- Make paper rockets by using paper towel rolls, paint or markers, streamers and child-safe glue. Make pinwheels or wind socks with an Independence Day theme.
- Create a patriotic wreath, pasting red, white and blue stars in a circle. Hang it from a door or window.
- Paint flowerpots in red, white and blue and plant new seeds or festive flowers.
- Decorate bicycles, scooters and wagons in red, white, and blue. Have a family parade.
- Hang decorative string lights and have a dance party with patriotic music.
- Design and decorate t-shirts and hats using glow in the dark paints. Add puffy paints and glitter to make them sparkle.
- After the sun goes down, wrap flashlights in colored cellophane to provide fun shades of light.
- Purchase non-toxic glow-sticks, ropes and jewelry that can safely light the night for kids.
- Organize a classic car, kiddie or pet parade on your block where viewing is done from a safe social distance in each household’s front yard.
The Ohio Eye Care Coalition offers the following guidance in responding to eye injuries:
- Do not delay medical attention, even for seemingly mild injuries. “Mild” injuries can worsen and end in vision loss or even blindness that might not have occurred had a doctor provided treatment early on.
- Do not rub the eye nor attempt to rinse out the eye.
- Avoid giving aspirin or ibuprofen to try to reduce the pain. Non-steroidal anti-inflammatory drugs thin the blood and might increase bleeding. Acetaminophen is the over-the-counter drug of choice.
- Do not apply ointment or any medication. It is probably not sterile. In addition, ointments make the eye area slippery, which could slow the doctor’s examination at a time when every second counts.
Ohio Fireworks Safety Coalition (OFSC) Coalition of 50 statewide and regional organizations established in 1998 to educate the public about the dangers of consumer use of fireworks.
Ohio Department of Commerce
A list of frequently asked questions on fireworks is available in the pressroom at https://www.com.ohio.gov/documents/FireworksinOhio.pdf
The U.S. Consumer Product Safety Commission Annual Report is available in full at:
Prevent Blindness Free Fireworks Safety Fact Sheets:
About Prevent Blindness, Ohio Affiliate
Founded in 1908, Prevent Blindness is the nation’s leading volunteer eye health and safety organization dedicated to fighting blindness and saving sight. The Ohio Affiliate of Prevent Blindness is Ohio’s leading volunteer nonprofit public health organization dedicated to prevent blindness and preserve sight. We serve all 88 Ohio counties, providing direct services to 1,000,000 Ohioans annually and educating millions of consumers about what they can do to protect and preserve their precious gift of sight. For more info or to contribute, call 800-301-2020. Or, visit us on the web at www.pbohio.org or facebook.com/pbohio and Twitter at https://twitter.com/#!/PB_Ohio.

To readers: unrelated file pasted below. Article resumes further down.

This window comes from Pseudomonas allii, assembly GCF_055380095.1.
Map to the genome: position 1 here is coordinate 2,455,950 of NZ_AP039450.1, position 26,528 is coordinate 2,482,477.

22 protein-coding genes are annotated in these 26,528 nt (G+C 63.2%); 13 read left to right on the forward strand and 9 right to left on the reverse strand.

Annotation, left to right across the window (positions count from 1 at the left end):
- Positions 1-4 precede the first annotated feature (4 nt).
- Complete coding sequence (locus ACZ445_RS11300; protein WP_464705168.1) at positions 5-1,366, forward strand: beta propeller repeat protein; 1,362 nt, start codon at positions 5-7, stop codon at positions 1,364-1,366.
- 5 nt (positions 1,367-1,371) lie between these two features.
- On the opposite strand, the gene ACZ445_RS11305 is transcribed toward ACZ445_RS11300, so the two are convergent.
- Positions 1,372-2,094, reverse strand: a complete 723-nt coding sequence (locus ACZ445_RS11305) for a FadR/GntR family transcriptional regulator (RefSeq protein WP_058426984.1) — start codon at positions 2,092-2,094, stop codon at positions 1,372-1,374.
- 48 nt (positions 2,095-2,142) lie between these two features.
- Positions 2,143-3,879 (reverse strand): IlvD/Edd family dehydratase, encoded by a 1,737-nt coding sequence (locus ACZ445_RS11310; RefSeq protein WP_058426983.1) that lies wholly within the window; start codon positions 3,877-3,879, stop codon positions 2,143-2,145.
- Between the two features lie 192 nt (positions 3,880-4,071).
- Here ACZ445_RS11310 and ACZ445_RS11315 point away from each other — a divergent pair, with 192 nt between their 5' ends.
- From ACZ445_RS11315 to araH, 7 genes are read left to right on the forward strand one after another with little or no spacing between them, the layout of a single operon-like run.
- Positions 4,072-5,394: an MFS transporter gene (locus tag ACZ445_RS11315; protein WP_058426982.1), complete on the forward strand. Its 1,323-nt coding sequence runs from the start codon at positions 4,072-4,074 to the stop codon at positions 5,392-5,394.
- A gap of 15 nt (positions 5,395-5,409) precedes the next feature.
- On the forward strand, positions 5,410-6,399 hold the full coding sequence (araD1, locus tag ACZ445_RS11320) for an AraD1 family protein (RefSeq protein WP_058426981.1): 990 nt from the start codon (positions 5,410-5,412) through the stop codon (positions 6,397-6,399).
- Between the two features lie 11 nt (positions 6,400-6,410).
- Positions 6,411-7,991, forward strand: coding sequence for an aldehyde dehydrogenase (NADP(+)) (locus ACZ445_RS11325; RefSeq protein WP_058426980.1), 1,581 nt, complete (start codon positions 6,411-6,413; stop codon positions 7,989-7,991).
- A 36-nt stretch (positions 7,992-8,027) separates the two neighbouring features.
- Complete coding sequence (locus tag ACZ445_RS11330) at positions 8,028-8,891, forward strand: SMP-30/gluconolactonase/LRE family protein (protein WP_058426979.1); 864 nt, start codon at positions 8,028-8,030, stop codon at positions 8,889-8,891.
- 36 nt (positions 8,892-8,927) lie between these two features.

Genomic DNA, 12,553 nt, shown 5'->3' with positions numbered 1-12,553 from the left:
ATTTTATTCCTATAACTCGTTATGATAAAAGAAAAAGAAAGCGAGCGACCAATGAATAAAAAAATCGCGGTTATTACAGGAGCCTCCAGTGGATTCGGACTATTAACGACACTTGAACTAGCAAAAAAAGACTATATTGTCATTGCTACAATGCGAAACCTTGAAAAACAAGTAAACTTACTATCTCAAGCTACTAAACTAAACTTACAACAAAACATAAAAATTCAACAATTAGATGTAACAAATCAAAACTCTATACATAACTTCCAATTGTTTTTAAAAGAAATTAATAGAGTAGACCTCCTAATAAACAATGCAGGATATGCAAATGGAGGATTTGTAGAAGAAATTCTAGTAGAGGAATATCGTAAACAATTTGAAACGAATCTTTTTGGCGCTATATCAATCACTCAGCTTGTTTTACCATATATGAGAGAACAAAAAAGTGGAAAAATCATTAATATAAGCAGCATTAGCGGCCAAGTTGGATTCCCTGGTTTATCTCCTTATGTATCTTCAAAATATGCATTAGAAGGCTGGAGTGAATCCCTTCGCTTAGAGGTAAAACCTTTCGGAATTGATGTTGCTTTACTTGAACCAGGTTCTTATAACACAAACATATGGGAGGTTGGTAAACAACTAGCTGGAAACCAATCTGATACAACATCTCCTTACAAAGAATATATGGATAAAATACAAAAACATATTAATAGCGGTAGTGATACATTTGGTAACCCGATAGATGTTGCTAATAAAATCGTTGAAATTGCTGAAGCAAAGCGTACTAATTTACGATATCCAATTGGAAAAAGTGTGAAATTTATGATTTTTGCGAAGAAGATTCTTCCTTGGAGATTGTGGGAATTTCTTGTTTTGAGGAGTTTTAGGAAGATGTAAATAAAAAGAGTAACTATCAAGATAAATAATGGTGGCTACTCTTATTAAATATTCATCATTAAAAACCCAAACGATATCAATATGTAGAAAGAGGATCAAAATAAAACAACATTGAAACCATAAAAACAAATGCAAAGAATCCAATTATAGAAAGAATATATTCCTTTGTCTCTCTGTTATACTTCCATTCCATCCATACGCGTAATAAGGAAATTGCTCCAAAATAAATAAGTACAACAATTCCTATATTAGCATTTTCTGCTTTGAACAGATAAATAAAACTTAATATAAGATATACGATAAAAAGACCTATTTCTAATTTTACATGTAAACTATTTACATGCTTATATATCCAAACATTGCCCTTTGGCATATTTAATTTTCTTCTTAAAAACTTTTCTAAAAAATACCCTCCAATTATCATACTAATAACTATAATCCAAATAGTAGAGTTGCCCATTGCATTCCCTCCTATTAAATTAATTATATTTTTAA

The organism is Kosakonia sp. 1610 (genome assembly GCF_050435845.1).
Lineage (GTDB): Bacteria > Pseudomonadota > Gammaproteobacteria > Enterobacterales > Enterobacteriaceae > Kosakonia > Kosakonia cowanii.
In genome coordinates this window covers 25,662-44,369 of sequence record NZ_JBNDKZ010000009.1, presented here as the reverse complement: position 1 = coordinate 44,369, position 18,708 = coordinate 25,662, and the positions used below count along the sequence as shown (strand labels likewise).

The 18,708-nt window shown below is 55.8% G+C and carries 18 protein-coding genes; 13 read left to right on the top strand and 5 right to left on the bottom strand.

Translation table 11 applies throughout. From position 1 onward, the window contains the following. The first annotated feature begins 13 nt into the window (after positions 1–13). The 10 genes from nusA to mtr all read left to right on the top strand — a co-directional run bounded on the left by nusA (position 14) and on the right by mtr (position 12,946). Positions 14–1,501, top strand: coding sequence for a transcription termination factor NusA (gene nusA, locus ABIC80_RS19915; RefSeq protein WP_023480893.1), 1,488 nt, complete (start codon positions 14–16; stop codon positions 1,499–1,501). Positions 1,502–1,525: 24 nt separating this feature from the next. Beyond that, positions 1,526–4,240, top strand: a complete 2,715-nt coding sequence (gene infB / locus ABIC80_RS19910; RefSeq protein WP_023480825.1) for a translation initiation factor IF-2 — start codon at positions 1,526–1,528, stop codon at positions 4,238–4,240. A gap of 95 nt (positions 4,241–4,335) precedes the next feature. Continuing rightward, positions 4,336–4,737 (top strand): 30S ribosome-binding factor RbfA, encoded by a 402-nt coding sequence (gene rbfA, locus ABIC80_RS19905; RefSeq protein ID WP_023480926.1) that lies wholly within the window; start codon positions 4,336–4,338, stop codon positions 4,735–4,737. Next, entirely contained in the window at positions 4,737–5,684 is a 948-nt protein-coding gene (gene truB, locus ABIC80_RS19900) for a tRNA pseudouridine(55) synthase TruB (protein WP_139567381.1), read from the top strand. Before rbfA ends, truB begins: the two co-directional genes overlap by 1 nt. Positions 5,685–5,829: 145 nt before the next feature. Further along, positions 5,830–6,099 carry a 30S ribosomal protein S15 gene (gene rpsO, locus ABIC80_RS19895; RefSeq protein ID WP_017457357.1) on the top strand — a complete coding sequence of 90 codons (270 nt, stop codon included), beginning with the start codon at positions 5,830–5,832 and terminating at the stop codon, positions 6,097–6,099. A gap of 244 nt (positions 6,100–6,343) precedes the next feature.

About the Franklin County Dog Shelter & Adoption Center
Our mission is to balance the welfare and safety needs of the citizens and dogs in Franklin County. We are dedicated to providing responsible enforcement of dog laws in our community, compassionate treatment of the dogs in our shelter, and on-going education for our citizens. The Franklin County Dog Shelter & Adoption Center is committed to saving lives. Our shelter is the largest county shelter in Ohio. Last year the shelter took in 6,087 dogs and puppies, including all stray dogs in the county as well as owner surrenders and unwanted litters of puppies.
About The Center for Injury Research and Policy (CIRP)
of the Abigail Wexner Research Institute at Nationwide Children’s Hospital
CIRP works globally to reduce injury-related pediatric death and disabilities. With innovative research at its core, CIRP works to continually improve the scientific understanding of the epidemiology, biomechanics, prevention, acute treatment, and rehabilitation of injuries. CIRP serves as a pioneer by translating cutting edge injury research into education, policy, and advances in clinical care. For related injury prevention materials or to learn more about CIRP, visit www.injurycenter.org and follow @CIRPatNCH on Twitter.